Differentiation is the buzz word brand owners use today to describe how the packaging of their products needs to appear in the store aisles. The packaging has to draw the attention of shoppers so that it stands out on the shelf.

To achieve that standout, brand owners are pushing for a variety of new inks and coatings technologies to enhance the decoration on their packaging. Labels are a unique type of flexible packaging that brand owners are especially targeting. Much of the label printing and converting equipment in use today combine multiple printing and decorating processes, such as flexo, gravure, screen, and offset printing as well as foil stamping, embossing, etc., which inherently provide brand owners with a broad range of options in terms of achievable effects that can attract and engage consumers. 

Advancements in ink and coating products and technologies that leverage these production capabilities to provide further enhanced effects and performance provide new and improved opportunities for differentiation.


High Growth Label Applications

A couple of specific label application segments, shrink/stretch sleeve labels and in mold labels, have seen dramatic growth over recent years and offer unique branding and consumer experience opportunities.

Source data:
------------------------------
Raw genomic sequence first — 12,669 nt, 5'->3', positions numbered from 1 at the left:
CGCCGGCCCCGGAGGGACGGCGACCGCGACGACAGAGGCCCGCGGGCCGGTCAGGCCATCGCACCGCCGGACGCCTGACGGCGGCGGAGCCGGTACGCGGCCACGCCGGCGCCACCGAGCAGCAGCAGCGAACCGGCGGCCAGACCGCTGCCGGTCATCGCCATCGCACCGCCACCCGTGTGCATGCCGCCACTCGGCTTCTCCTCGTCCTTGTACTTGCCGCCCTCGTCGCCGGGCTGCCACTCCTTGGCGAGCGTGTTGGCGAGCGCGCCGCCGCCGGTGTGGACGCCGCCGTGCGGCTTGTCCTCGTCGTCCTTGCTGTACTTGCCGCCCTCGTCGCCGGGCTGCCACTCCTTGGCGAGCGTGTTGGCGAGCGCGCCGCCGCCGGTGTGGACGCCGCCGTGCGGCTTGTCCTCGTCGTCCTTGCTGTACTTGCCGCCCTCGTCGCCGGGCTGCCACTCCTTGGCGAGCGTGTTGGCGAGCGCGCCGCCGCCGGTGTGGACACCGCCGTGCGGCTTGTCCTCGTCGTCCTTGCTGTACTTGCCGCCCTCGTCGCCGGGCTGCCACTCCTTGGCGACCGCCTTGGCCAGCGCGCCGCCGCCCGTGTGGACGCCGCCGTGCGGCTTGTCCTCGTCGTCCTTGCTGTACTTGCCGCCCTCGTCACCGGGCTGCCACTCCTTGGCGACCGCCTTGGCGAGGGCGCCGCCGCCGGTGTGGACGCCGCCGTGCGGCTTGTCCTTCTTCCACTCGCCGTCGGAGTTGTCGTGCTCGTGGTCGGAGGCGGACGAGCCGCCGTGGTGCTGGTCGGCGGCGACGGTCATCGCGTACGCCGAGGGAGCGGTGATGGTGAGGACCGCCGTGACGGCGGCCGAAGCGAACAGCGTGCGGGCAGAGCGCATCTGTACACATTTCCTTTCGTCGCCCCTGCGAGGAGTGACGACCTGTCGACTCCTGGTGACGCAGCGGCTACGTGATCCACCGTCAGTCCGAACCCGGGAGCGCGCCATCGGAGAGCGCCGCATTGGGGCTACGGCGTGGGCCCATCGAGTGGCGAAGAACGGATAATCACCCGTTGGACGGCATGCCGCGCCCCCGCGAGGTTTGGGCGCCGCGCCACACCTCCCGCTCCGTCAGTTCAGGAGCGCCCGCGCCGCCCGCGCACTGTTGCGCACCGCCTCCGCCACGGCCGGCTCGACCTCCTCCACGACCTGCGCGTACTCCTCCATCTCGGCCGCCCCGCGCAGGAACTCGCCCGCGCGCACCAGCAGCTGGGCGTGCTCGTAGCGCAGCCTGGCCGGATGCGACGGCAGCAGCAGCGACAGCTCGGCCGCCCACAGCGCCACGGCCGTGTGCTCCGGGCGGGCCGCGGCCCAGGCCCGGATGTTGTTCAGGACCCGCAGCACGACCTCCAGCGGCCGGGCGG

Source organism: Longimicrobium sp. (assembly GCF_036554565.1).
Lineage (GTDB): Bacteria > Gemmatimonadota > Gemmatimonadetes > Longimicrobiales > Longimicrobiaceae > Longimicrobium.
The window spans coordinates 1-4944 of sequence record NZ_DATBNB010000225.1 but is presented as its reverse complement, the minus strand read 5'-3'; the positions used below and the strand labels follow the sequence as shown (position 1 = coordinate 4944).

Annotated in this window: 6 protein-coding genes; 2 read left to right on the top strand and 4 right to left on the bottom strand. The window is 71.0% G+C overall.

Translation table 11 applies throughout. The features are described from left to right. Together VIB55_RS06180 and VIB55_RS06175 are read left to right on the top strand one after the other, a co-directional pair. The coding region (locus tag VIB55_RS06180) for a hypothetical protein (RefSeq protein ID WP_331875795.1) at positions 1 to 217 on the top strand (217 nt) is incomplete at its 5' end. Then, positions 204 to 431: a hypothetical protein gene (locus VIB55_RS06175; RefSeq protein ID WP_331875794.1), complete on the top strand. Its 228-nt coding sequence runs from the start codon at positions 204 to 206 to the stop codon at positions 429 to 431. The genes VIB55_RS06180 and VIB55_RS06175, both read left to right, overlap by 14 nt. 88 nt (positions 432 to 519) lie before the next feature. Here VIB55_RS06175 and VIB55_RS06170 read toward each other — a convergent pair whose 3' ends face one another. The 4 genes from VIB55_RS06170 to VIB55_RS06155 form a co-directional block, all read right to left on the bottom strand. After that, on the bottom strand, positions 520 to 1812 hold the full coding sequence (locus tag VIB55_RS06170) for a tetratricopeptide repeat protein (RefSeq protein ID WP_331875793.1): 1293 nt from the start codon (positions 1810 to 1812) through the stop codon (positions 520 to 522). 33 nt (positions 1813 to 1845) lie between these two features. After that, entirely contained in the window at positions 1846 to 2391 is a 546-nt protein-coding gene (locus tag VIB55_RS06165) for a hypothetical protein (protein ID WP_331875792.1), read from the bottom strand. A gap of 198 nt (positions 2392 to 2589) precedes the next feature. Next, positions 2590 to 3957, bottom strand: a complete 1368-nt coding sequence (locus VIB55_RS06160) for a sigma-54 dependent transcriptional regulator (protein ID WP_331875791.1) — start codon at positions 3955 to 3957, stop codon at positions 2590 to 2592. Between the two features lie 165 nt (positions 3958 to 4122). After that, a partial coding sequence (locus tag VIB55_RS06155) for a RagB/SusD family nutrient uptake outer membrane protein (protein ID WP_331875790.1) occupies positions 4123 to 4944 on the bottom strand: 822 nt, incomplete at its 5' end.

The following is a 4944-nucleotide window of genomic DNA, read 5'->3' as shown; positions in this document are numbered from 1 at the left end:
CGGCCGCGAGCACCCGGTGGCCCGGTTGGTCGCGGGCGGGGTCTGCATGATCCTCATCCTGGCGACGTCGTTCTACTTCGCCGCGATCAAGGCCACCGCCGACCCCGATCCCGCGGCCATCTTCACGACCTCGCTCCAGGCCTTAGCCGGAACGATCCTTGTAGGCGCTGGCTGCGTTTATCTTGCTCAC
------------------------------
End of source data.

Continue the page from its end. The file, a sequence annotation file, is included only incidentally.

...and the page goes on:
Both of these applications allow for high-end graphic reproduction that can cover nearly all of the package as compared to printing and decorating approaches previously and most commonly utilized, which were limited in both graphic capabilities and package coverage. 

Sleeve labels also allow for unique package design opportunities for brand owners to be able to use various contoured packages that are both attractive and ergonomic for consumer use.


Label-less Look Effects

One of the attractive values of label applications is the ability to create an effect where the label blends into the primary packaging, creating a label-less look effect. This is most often employed in applications where the actual product is desired to be shown through the labeled packaging. However, in order for the graphic portion of the label to stand out, opaque whites are typically applied as the foundation. 

Recent advancements in design of opaque white inks across the range of ink technologies (screen, flexo and gravure, UV/EB-cured, water-based, solvent-based) have continued to increase the hiding power as well as brightness of these whites, which further improves the effects of the graphics employed on top of them.


Using Special Effect Inks and Coatings

One technique that flexo printers can utilize to differentiate the product packaging of its customers includes special-effect inks and coatings, which offer a variety of visual special effects, including high-luster metallic, fluorescent, glitter, pearlescent, iridescent, frosted, and gloss.